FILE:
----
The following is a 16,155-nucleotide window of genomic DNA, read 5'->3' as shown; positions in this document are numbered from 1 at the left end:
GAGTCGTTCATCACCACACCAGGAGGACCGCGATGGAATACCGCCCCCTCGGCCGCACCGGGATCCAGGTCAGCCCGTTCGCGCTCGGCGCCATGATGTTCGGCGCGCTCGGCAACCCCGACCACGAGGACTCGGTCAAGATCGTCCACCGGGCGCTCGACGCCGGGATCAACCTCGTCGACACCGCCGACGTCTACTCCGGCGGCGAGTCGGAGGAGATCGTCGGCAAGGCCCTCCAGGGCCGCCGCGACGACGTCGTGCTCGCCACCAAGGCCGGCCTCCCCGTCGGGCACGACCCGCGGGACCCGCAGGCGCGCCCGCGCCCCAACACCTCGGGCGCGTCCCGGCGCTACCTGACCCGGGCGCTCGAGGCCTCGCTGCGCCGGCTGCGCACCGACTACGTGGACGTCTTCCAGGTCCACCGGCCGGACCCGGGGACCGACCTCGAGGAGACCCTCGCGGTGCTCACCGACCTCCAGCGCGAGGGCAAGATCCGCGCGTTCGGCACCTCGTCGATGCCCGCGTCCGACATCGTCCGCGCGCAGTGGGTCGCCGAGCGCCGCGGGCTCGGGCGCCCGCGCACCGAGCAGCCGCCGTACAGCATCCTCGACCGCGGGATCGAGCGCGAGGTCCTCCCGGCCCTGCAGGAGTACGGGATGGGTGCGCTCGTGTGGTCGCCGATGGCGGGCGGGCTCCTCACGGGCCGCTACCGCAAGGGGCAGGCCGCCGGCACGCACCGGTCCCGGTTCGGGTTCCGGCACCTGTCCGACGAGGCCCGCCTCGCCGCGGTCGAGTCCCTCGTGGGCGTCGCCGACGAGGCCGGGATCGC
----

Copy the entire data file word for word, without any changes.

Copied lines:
The following is a 16,155-nucleotide window of genomic DNA, read 5'->3' as shown; positions in this document are numbered from 1 at the left end:
GAGTCGTTCATCACCACACCAGGAGGACCGCGATGGAATACCGCCCCCTCGGCCGCACCGGGATCCAGGTCAGCCCGTTCGCGCTCGGCGCCATGATGTTCGGCGCGCTCGGCAACCCCGACCACGAGGACTCGGTCAAGATCGTCCACCGGGCGCTCGACGCCGGGATCAACCTCGTCGACACCGCCGACGTCTACTCCGGCGGCGAGTCGGAGGAGATCGTCGGCAAGGCCCTCCAGGGCCGCCGCGACGACGTCGTGCTCGCCACCAAGGCCGGCCTCCCCGTCGGGCACGACCCGCGGGACCCGCAGGCGCGCCCGCGCCCCAACACCTCGGGCGCGTCCCGGCGCTACCTGACCCGGGCGCTCGAGGCCTCGCTGCGCCGGCTGCGCACCGACTACGTGGACGTCTTCCAGGTCCACCGGCCGGACCCGGGGACCGACCTCGAGGAGACCCTCGCGGTGCTCACCGACCTCCAGCGCGAGGGCAAGATCCGCGCGTTCGGCACCTCGTCGATGCCCGCGTCCGACATCGTCCGCGCGCAGTGGGTCGCCGAGCGCCGCGGGCTCGGGCGCCCGCGCACCGAGCAGCCGCCGTACAGCATCCTCGACCGCGGGATCGAGCGCGAGGTCCTCCCGGCCCTGCAGGAGTACGGGATGGGTGCGCTCGTGTGGTCGCCGATGGCGGGCGGGCTCCTCACGGGCCGCTACCGCAAGGGGCAGGCCGCCGGCACGCACCGGTCCCGGTTCGGGTTCCGGCACCTGTCCGACGAGGCCCGCCTCGCCGCGGTCGAGTCCCTCGTGGGCGTCGCCGACGAGGCCGGGATCGC